WATERBURY, Vt. – A Northfield man with Type 1 diabetes has been keeping himself busy with a big challenge that he hopes will help raise money for others living with his condition.

Brad Johnson and his wife Emily Levan are on a 210-mile run up Route 100. They began at the Massachusetts border last Thursday, and will likely reach the Canadian border by this Thursday. They’re doing it to help raise money for Gifford Healthcare’s diabetes clinic in Randolph, and in turn, provide others living with Type 1 access to the same medical equipment that allows Brad to take on a challenge like this.

“They’re kind, they listen, they’re supportive,” Johnson said. “I come in with crazy ideas like running the length of Vermont and they say great, let’s go ahead and figure out how to do it.”

“We were really happy to have the opportunity to give back to a resource that’s been so giving to us,” Levan said.

The run has brought the two through Londonderry, Ludlow, Pittsfield, Rochester, Hancock, Granville, Warren, and a host of other Vermont towns. On Tuesday evening, Brad and Emily stopped by Ben and Jerry’s in Waterbury, where they took some well-deserved time off the road to visit their daughter and their dog before heading out for the final leg of their journey.

“It’ll be a really nice accomplishment to have under our belts, and a nice way to put the cherry on top of this trip and this fundraising effort for Gifford Healthcare,” Levan said.

“You always have the opportunity to quit and let it get the better of you, but when you strip it all away, what you really have is the choice not to do that, and that feels valuable to me as a diabetic,” Johnson said.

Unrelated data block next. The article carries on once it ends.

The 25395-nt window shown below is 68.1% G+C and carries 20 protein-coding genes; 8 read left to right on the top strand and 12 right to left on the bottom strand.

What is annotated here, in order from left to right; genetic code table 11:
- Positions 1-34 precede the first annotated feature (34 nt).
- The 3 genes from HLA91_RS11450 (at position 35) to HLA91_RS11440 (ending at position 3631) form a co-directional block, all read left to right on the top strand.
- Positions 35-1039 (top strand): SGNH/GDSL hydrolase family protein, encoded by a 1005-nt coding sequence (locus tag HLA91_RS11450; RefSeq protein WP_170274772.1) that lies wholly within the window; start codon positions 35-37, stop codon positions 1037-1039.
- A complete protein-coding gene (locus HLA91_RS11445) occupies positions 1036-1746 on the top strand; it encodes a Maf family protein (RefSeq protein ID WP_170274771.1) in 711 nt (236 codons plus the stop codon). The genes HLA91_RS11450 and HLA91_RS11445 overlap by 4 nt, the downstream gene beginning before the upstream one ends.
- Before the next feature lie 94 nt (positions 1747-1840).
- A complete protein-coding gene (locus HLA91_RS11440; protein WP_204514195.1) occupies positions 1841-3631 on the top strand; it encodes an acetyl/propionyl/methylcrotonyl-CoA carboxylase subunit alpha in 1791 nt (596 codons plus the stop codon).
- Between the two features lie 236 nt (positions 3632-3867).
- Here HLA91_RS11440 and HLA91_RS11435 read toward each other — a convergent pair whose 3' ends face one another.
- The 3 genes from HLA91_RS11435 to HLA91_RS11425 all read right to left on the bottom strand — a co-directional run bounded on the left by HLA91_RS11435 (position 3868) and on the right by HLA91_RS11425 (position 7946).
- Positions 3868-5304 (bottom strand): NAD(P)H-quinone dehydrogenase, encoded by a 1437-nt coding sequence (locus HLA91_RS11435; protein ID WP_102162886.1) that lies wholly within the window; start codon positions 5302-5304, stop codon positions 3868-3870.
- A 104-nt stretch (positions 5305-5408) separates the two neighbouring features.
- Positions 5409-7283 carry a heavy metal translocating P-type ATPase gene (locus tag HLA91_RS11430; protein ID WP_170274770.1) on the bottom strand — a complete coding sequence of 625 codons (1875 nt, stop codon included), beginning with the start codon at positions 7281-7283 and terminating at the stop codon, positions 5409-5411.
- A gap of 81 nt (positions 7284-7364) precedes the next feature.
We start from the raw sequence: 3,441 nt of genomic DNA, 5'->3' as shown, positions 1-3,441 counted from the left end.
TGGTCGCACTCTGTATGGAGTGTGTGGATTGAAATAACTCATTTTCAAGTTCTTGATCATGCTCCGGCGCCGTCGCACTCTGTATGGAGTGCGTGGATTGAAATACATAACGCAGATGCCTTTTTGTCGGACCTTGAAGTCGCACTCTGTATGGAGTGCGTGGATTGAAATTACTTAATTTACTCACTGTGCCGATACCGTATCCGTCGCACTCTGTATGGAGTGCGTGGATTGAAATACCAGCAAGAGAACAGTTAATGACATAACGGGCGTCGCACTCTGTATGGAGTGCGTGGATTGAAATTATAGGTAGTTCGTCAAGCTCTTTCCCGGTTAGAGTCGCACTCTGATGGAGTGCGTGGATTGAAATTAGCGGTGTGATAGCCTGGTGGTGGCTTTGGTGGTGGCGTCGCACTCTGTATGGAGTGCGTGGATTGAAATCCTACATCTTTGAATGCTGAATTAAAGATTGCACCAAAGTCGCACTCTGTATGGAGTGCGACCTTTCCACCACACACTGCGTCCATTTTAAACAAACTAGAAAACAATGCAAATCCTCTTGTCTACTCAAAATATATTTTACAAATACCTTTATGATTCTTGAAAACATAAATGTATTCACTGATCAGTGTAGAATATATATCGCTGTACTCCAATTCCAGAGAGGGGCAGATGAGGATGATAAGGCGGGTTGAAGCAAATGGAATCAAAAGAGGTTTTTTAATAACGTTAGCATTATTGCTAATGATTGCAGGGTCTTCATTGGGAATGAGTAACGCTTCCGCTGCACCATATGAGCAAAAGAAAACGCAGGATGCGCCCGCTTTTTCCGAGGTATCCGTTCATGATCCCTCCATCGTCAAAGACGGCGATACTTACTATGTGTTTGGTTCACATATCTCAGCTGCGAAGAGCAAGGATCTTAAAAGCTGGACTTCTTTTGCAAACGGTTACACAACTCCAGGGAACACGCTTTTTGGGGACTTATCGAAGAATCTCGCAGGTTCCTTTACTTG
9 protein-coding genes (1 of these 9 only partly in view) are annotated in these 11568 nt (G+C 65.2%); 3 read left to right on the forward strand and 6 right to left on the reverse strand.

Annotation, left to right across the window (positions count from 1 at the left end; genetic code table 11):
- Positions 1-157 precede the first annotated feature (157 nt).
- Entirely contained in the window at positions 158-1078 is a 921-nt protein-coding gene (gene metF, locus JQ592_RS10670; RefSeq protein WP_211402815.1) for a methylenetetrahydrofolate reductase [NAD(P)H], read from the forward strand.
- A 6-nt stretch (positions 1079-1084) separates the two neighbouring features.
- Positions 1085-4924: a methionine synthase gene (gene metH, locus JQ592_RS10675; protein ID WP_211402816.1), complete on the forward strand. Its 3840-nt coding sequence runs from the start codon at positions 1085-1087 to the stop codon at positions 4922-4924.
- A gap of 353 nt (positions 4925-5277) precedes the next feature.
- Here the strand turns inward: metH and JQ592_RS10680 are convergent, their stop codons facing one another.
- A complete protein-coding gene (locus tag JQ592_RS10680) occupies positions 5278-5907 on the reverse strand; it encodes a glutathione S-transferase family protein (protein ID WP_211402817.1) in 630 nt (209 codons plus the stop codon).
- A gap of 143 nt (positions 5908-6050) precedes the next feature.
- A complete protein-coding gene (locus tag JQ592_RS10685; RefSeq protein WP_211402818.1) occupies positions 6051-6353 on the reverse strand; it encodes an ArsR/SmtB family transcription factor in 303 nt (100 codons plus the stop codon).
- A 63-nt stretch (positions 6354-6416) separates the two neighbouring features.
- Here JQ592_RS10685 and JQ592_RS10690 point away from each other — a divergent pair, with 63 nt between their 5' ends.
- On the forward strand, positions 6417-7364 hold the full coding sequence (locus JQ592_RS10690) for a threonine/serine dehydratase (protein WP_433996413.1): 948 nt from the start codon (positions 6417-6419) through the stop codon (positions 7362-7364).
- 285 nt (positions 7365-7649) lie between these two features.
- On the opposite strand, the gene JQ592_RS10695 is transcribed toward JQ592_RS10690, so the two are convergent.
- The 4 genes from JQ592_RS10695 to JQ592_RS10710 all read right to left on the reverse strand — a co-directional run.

Needless to say, it takes a lot of motivation to go on a run the length of eight marathons. Brad and Emily have been logging nearly 35 miles per day on their journey, always making sure to take in the picturesque Vermont views along the way. In refusing to let Type 1 diabetes slow him down, Brad has helped raise awareness and money, and he’s also managed to make some new friends along the way.

“We ran into a young man today who handed us three dollars as a donation to Gifford because he has a friend who’s a diabetic, and that’s the kindness we’ve seen from lots of people,” Johnson said. “Kids and adults who ask what we’re doing, where we’re going – just kind people, and that’s been my takeaway so far.”

Gifford Health Care’s diabetes clinic is located at the Kingwood Health Center in Randolph. Gifford operates a community hospital in Randolph as well, and family health centers in Berlin, Bethel, Chelsea, Randolph and Rochester, and specialty services throughout central Vermont. 

Since 2007, the Kingwood Center, located on Route 66 in Randolph, provides diabetes education, blood glucose monitoring, nutrition and exercise counseling, and medication and prevention advice, as well as help for special patient needs.